Product Group Tests
Two-factor authentication (2006)September 01, 2006
Our Best Buy award goes to RSA SecurID. It may have the potential of getting out of sync with its tokens, but this isn't that likely. It wins because its support is outstanding. Even where RSA doesn't provide direct support, someone else does. With the excellent integration guides on the website, it offers complete protection for your network.
Our first Recommended award goes to Secure Computing's SafeWord Premier Access. Its integration with Active Directory is excellent and it is also really easy to manage. The product is extendable, too, so you can add its support to other servers and applications.
Our second Recommended award goes to Koolspan SecurEdge. This product encrypts remote or local data, letting you add secure, authenticated traffic to your existing systems. It is incredibly simple to install and use.
No matter how safe you think you've made your networks, if the wrong person gets hold of a user password, it's all worthless. David Ludlow tests authentication methods that keep the bad guys out.
You might have the latest security products, firewalls coming out of your ears and a dedicated team of security experts at your disposal, but you can't sit back and relax quite yet. There's probably one weak link left in your armour: user passwords.
Try as you may, users generally have passwords that are easy to guess. Or, if you make them think of something more complicated, you risk having passwords written down on PostIt notes.
Once a password has been cracked, the intruder has free rein to your network. This becomes more of a problem for remote access, where an intruder can't be physically spotted.
Rather than thinking of more and more complex ways to shut down your systems, two-factor authentication can help protect them. These processes work in combination with your existing passwords and rely on unique tokens a user carries around. These generate a single-use password and, as your user is the only person to carry that token, chances are that the person logging on is a valid user. Plus, as the generated password is only valid for one use, it's practically useless if someone steals it. The normal password that's entered next seals the deal. And, best of all, the whole system is no more complex to use.
There are several variations on this theme, and we've tested the whole range. The traditional method, as used by RSA's SecurID, is to have a hardware token that refreshes the code automatically every minute. The server keeps track of the time and knows which code to expect next. This has its problems, though, particularly if the server and token get out of sync. For this reason, some products featured here use tokens that generate unique codes asynchronously on request.
This test shows how the technology has moved on, and we've got a huge range of authentication methods, suitable for different purposes. Smart cards have become a lot more popular, and most of the products we tested support authentication through this method. For financial systems, some of the products even accept bank cards as the smart card, so you can authenticate a financial transaction through the card used to pay for it. Biometrics is also gaining popularity.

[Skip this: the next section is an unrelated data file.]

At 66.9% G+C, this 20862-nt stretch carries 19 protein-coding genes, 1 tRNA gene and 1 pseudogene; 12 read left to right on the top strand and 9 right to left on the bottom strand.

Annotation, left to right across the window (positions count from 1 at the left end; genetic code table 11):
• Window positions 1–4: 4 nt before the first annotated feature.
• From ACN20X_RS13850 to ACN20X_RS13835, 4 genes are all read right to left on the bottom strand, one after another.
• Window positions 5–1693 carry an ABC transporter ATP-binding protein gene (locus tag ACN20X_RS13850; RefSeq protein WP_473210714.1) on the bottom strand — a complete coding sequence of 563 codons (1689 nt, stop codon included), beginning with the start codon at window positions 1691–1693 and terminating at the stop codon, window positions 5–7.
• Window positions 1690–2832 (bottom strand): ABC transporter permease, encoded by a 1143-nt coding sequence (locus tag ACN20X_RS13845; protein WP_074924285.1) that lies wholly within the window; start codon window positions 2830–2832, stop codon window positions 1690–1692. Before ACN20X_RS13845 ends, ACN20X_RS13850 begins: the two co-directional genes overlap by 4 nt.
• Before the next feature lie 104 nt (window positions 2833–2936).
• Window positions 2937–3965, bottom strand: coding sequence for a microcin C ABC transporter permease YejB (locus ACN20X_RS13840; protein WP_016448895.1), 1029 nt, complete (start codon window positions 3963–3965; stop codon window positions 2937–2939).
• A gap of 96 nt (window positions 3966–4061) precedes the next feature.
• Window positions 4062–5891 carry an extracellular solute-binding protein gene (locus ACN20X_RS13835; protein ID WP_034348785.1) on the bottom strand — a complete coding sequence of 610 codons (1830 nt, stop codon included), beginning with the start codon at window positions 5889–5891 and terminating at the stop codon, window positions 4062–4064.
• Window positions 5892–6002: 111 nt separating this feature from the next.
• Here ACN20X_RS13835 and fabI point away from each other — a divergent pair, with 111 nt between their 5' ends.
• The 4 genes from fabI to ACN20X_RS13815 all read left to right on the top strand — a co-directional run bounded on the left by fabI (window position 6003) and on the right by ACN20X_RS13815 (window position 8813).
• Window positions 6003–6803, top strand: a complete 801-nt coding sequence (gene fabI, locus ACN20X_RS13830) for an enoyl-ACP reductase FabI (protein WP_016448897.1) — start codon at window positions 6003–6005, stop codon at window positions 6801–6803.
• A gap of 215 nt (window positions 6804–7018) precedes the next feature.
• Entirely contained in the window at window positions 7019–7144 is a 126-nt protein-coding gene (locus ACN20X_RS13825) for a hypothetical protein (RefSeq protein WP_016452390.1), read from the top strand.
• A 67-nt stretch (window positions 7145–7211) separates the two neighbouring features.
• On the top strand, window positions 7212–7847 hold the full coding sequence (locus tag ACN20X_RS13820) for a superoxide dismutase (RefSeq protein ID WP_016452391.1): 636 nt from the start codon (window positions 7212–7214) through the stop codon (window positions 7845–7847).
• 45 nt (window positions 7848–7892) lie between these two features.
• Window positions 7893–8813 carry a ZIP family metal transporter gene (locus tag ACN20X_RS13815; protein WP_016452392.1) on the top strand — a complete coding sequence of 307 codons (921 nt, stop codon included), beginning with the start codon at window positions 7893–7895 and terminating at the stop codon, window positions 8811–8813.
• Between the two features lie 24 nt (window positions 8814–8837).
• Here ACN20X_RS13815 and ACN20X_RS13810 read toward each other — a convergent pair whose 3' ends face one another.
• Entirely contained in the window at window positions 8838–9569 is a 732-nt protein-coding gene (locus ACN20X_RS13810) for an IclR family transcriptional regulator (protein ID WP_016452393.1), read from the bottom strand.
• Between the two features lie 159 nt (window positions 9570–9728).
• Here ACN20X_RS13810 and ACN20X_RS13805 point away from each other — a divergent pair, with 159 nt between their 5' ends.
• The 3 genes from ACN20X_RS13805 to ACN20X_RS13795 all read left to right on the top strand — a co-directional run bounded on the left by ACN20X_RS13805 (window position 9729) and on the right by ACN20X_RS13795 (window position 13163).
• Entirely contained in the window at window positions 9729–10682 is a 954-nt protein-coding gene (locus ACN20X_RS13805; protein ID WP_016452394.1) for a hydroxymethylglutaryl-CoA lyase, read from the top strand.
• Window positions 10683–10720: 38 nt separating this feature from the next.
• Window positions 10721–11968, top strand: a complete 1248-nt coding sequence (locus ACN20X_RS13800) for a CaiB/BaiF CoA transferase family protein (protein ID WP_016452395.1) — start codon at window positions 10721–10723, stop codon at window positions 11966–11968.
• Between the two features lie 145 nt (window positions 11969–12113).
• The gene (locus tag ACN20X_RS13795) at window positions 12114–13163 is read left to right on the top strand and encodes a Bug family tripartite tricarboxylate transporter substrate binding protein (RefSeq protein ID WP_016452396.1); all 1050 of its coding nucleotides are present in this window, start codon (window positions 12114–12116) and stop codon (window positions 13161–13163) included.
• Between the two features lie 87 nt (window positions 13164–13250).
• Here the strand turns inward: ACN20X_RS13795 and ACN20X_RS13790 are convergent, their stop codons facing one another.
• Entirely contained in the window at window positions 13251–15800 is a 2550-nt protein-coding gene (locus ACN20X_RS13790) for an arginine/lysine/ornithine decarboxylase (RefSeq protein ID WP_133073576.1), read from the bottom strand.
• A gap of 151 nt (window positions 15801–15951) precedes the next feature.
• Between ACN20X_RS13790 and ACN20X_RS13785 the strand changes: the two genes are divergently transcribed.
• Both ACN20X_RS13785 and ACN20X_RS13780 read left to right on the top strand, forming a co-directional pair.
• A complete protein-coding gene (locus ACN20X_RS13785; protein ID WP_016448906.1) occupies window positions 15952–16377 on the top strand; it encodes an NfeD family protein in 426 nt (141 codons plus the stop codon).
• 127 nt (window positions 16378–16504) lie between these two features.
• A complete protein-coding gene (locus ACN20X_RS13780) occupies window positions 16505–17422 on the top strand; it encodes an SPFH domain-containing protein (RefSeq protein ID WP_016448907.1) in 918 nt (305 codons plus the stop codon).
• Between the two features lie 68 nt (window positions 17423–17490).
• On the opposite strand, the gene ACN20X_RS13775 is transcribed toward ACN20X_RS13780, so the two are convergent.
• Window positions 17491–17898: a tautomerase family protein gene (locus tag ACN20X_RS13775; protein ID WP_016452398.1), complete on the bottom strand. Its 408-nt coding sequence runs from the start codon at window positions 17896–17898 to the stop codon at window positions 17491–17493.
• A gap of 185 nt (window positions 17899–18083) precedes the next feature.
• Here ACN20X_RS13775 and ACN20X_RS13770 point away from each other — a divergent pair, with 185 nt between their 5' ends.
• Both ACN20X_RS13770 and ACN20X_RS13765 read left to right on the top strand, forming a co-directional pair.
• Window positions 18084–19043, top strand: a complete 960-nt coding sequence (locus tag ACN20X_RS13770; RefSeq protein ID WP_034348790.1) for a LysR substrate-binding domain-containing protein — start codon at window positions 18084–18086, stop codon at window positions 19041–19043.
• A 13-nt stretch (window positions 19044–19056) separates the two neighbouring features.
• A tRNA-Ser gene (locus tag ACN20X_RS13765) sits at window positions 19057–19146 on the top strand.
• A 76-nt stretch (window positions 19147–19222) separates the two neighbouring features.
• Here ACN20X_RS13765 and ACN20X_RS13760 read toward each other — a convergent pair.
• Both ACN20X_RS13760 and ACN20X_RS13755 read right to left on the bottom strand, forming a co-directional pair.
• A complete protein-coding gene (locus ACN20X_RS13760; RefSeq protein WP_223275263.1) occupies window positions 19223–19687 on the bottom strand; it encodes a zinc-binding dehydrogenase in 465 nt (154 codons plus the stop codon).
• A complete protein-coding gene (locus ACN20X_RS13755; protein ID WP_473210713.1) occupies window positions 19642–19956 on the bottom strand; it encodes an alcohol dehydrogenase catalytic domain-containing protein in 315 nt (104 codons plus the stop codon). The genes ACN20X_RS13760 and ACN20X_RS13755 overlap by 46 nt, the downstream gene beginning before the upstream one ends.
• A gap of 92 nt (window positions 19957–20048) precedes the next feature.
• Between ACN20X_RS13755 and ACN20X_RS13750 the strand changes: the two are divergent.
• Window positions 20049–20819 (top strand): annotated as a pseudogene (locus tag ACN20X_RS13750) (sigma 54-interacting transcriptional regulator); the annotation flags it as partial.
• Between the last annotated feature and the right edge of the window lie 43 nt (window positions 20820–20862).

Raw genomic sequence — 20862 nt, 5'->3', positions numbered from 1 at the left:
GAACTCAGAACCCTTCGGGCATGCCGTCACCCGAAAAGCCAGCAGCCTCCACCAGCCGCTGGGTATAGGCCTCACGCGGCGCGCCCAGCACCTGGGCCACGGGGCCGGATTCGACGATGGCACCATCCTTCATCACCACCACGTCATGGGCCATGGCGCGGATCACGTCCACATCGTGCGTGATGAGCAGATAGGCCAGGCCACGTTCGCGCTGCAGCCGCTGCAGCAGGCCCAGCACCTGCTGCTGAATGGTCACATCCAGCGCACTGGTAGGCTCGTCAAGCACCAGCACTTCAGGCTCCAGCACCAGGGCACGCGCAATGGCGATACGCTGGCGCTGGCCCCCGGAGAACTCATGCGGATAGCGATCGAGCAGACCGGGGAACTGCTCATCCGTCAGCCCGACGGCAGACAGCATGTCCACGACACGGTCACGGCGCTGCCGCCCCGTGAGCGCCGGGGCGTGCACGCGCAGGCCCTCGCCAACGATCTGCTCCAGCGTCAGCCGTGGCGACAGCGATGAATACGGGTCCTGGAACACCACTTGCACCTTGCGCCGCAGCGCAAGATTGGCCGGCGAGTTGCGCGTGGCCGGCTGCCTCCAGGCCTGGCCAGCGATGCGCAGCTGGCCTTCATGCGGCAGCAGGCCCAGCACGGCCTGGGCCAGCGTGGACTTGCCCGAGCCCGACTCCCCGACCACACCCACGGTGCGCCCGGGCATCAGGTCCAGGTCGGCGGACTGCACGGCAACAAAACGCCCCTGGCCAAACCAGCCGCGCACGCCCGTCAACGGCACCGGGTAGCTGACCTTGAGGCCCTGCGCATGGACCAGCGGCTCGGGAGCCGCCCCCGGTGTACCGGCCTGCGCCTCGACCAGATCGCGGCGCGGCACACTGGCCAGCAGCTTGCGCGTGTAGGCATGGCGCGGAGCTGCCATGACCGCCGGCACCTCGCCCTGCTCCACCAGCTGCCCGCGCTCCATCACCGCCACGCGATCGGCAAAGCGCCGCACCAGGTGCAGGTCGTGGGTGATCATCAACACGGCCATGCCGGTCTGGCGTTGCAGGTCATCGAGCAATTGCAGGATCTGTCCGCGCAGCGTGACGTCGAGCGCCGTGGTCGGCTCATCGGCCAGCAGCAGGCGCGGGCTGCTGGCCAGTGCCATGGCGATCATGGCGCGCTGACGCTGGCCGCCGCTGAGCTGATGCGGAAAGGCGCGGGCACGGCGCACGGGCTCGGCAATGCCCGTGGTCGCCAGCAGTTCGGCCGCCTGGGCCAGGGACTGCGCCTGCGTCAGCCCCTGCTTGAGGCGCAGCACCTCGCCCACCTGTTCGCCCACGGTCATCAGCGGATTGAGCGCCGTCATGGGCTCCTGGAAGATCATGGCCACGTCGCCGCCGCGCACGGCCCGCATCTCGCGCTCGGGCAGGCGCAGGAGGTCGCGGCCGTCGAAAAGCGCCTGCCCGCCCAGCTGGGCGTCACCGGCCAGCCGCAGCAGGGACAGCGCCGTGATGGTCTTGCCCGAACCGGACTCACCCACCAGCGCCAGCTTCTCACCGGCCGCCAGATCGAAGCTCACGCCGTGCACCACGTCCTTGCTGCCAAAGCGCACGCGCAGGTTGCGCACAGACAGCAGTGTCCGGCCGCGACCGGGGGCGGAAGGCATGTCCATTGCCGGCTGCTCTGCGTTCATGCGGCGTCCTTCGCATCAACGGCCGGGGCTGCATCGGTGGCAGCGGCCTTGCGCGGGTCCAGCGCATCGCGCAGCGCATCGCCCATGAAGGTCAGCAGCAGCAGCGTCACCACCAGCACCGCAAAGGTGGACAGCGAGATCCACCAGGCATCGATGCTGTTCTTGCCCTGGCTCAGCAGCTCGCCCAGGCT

Carrying a device around isn't always convenient, so software tokens or single-use passwords sent via SMS are just two other ways offered by some suppliers. A flexible approach is important when it comes to this kind of product, so we paid particular attention to the number of ways that users can be authenticated.
In reviewing these products, management of these tokens was key to our testing, as assigning tokens to all of your users can become a nightmare if you've got to do it manually. Fortunately, a lot of the products allow users to register their own hardware: you just give them their token and a website address and they follow the simple instructions.
For those situations where you don't want to let users register automatically, we were looking for products that make it simple to import and assign tokens to users.
General management was also important during our testing, as two-factor is supposed to add a second layer of authentication, not a second layer of management. For those products that integrate with Active Directory, we were particularly interested to see if they can be managed using your standard AD management tools. Otherwise we were looking for LDAP integration, so that you don't have to recreate your whole list of users.
The range of protection a product offers is very important depending on what you want to protect. For example, if you want to add two-factor authentication to your local workstation access and your web mail accounts, then there's very little point in choosing a product that will only do one of those jobs.
Finally, we've split our products into two groups: hardware and software. The software products require your own hardware to install the authentication server and have to be integrated with your existing systems. The hardware products have a wider range. First, we've got appliances, which come preinstalled with the authentication servers. They're generally easier to configure as you don't have to go through a lengthy installation procedure. Second, we've got some smaller products such as a USB key and a fingerprint reader. Generally designed for individual use, these can be important aids in protecting your enterprise.
The range of products we tested should cover most businesses' needs. Whether you want to add security to remote access, web applications or every company resource, two-factor authentication can give you that added security without additional complexity.
All products in this group test
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